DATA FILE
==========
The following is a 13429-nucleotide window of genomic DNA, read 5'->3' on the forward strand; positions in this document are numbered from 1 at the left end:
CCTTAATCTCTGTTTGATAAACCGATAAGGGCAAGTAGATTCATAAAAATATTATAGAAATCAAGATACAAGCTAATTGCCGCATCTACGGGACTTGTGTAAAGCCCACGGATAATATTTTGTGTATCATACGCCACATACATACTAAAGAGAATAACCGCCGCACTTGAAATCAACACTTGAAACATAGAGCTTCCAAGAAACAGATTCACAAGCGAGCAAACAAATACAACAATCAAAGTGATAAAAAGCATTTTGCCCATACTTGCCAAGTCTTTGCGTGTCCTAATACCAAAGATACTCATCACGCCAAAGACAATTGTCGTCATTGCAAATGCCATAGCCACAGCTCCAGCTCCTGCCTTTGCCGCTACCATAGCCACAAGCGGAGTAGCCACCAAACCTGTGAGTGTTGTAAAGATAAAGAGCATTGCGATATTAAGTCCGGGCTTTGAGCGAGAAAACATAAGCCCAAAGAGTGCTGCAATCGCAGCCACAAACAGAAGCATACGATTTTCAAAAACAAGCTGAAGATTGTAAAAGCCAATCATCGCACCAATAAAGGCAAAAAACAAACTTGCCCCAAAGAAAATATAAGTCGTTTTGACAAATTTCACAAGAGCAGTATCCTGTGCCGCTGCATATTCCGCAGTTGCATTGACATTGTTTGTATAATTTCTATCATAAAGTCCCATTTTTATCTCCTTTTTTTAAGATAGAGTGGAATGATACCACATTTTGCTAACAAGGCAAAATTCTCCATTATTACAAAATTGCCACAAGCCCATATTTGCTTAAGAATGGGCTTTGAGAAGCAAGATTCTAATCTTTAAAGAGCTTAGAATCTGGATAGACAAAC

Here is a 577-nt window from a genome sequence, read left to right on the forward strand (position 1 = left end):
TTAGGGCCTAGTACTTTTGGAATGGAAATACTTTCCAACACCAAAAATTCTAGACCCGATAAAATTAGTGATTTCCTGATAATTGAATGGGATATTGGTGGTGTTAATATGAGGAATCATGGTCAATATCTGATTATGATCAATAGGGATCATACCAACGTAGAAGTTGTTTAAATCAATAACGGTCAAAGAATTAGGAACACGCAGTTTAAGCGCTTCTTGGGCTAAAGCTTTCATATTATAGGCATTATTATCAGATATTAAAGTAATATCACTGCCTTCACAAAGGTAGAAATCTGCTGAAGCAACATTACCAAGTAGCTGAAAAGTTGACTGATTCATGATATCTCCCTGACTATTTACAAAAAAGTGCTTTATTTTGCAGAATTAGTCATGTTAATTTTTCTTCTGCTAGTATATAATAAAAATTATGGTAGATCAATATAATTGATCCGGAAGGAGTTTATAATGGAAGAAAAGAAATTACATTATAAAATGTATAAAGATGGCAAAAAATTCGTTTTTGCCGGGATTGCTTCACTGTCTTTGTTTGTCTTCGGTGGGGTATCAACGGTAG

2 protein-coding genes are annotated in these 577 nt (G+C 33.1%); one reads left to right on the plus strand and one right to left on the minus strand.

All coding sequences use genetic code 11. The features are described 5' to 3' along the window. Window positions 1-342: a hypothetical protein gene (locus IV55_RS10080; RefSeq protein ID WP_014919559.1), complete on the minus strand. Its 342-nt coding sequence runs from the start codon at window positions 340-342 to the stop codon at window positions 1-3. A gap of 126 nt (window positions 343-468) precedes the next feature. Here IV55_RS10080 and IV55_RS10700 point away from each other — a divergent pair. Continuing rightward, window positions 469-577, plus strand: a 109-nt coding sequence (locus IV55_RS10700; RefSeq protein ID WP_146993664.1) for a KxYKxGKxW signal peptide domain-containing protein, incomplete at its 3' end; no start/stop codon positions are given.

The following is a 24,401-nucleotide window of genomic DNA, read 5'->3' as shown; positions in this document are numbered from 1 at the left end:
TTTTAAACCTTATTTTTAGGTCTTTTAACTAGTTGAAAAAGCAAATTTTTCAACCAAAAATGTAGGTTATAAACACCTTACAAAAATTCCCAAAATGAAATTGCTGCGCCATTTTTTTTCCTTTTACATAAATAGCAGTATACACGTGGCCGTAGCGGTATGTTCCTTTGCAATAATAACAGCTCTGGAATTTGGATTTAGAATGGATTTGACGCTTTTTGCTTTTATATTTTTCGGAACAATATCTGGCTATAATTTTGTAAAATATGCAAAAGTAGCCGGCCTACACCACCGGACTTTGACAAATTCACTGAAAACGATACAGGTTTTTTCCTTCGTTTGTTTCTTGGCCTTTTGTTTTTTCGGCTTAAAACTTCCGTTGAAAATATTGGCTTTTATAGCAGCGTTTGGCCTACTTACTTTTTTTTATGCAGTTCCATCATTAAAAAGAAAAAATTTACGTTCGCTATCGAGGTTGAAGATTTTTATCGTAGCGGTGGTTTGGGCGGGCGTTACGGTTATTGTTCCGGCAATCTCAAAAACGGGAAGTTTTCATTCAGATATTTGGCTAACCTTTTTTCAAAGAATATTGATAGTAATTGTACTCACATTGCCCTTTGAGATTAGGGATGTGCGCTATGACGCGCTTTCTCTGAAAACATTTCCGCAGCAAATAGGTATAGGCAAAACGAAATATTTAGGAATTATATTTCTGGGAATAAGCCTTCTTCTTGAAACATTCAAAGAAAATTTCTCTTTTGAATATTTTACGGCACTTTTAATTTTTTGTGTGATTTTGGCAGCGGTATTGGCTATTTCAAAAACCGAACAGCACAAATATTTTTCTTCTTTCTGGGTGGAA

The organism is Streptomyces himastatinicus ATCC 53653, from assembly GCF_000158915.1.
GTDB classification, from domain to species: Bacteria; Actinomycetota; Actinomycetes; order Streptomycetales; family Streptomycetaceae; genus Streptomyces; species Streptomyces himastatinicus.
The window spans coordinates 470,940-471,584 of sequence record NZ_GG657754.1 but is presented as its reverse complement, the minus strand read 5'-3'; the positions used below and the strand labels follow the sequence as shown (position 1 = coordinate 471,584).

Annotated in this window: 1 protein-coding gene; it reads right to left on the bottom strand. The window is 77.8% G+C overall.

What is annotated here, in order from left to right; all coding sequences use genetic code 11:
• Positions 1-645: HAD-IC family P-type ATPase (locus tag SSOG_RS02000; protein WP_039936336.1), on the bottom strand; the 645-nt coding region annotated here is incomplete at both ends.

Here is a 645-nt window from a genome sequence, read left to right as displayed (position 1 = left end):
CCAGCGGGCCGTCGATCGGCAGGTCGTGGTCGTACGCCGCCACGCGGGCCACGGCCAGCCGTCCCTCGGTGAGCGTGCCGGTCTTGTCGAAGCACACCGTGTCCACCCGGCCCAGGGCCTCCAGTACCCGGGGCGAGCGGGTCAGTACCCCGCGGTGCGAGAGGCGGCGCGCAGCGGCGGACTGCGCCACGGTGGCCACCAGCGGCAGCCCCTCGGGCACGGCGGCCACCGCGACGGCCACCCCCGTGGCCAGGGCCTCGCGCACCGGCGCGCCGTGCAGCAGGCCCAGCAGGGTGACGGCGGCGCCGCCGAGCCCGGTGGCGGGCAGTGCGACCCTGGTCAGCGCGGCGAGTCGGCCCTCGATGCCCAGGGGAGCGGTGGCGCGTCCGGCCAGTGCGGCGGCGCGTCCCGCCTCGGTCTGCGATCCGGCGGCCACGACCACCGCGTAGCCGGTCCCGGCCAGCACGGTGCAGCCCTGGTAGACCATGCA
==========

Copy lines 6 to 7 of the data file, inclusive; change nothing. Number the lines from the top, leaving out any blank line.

All coding sequences use genetic code 11. The features are described 5' to 3' along the window. Window positions 1-342: a hypothetical protein gene (locus IV55_RS10080; RefSeq protein ID WP_014919559.1), complete on the minus strand. Its 342-nt coding sequence runs from the start codon at window positions 340-342 to the stop codon at window positions 1-3. A gap of 126 nt (window positions 343-468) precedes the next feature. Here IV55_RS10080 and IV55_RS10700 point away from each other — a divergent pair. Continuing rightward, window positions 469-577, plus strand: a 109-nt coding sequence (locus IV55_RS10700; RefSeq protein ID WP_146993664.1) for a KxYKxGKxW signal peptide domain-containing protein, incomplete at its 3' end; no start/stop codon positions are given.

The following is a 24,401-nucleotide window of genomic DNA, read 5'->3' as shown; positions in this document are numbered from 1 at the left end: